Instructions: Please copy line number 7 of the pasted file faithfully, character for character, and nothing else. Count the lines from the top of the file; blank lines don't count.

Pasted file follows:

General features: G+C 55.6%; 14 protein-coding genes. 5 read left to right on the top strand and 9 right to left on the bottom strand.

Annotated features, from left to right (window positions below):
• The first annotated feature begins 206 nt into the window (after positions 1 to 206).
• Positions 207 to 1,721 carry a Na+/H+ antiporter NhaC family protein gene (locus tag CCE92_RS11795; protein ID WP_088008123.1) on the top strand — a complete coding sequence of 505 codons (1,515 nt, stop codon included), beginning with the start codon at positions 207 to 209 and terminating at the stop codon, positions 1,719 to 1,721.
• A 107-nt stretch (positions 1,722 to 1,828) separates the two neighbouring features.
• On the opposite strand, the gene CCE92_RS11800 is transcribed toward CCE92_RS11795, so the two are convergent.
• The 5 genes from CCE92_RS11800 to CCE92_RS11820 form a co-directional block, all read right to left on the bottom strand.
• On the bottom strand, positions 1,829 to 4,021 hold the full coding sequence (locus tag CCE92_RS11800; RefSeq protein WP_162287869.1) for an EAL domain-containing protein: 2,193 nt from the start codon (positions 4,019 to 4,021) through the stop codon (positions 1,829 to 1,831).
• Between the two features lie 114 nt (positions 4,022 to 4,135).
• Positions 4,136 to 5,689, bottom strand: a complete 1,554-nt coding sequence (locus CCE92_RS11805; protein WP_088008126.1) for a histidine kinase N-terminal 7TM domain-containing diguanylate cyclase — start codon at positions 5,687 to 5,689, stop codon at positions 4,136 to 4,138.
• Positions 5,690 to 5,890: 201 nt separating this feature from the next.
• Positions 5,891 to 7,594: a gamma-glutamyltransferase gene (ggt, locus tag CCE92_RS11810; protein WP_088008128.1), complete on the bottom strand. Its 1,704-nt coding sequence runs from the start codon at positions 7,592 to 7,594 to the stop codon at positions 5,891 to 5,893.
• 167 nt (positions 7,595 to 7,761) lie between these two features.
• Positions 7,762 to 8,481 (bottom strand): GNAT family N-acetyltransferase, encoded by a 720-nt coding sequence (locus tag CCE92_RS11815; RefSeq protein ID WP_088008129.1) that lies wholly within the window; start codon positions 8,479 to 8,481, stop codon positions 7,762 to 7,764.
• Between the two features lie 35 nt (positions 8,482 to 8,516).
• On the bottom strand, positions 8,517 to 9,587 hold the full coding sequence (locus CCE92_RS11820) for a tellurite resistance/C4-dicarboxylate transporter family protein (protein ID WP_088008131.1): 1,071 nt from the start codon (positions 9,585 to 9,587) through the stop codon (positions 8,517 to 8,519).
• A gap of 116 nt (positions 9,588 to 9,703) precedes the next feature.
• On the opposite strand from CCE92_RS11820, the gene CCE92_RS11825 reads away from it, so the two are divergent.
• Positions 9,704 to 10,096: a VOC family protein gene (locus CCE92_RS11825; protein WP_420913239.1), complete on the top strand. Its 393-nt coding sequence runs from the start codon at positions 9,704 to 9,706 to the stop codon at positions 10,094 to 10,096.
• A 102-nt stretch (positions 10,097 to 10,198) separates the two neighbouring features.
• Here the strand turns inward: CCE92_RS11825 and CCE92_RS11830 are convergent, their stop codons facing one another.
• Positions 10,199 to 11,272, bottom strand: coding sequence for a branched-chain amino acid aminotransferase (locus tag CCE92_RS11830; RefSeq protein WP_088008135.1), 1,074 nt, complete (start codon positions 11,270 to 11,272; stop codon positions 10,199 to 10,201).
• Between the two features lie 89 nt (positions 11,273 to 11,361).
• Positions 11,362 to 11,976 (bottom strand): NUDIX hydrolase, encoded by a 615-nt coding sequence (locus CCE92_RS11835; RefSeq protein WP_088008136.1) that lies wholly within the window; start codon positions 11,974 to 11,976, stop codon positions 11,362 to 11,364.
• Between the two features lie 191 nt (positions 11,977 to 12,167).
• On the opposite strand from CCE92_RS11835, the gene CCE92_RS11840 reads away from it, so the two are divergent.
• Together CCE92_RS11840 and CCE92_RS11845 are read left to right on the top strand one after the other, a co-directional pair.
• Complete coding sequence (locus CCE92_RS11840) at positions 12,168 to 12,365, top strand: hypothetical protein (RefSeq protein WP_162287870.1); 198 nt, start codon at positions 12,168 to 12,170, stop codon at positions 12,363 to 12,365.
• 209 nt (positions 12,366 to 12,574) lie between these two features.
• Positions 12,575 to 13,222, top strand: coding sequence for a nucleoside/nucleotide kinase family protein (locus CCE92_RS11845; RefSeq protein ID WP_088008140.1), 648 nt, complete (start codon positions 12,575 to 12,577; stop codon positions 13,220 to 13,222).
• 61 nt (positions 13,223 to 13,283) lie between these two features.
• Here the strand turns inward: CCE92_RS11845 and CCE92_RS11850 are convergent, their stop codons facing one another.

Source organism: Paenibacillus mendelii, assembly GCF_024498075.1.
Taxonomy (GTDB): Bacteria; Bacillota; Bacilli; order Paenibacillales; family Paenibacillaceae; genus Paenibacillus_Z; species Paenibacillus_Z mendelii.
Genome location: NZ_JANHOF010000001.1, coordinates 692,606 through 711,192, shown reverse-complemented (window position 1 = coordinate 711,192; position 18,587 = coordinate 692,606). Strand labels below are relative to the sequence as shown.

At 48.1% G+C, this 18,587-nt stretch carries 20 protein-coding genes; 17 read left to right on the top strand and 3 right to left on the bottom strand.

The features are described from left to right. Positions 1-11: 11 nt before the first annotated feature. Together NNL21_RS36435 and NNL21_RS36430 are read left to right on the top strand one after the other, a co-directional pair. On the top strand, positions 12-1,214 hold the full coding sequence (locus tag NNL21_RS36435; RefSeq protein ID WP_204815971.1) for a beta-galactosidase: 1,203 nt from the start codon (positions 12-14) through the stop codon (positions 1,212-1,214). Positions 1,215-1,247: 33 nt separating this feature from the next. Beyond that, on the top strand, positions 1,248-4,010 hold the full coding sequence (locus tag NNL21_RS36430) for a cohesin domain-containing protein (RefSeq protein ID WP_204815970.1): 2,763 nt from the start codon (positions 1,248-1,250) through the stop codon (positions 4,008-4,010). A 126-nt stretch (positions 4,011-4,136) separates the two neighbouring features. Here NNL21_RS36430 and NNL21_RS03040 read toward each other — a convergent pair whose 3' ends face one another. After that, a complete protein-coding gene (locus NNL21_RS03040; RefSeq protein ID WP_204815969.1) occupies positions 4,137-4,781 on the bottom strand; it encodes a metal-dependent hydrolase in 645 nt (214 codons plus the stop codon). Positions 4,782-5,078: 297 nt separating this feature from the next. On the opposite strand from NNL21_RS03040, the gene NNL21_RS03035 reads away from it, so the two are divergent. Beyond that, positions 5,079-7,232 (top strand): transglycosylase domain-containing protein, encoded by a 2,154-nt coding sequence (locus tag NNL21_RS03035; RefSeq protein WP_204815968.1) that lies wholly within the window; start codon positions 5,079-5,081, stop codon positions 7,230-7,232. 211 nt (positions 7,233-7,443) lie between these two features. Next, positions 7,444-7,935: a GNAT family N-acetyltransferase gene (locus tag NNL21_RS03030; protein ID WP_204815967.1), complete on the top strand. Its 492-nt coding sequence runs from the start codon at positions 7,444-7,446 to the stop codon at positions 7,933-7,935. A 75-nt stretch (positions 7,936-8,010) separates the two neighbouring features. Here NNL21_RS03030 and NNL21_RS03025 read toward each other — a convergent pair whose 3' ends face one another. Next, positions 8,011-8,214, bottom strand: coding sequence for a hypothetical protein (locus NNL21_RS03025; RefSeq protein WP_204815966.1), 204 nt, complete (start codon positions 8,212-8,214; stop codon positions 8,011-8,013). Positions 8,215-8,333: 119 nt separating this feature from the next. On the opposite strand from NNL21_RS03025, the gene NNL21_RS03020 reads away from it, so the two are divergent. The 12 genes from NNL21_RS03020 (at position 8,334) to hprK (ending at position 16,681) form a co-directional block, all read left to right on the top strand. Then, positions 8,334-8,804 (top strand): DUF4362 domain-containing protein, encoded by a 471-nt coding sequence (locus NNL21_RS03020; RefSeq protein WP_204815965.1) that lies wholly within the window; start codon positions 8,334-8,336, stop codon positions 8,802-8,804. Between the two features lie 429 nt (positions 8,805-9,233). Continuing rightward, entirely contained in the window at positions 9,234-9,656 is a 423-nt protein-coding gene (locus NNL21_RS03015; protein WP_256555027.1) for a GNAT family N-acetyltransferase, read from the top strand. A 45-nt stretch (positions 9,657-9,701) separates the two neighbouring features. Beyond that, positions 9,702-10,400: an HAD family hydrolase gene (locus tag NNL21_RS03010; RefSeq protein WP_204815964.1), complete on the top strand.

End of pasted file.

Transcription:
• The 5 genes from CCE92_RS11800 to CCE92_RS11820 form a co-directional block, all read right to left on the bottom strand.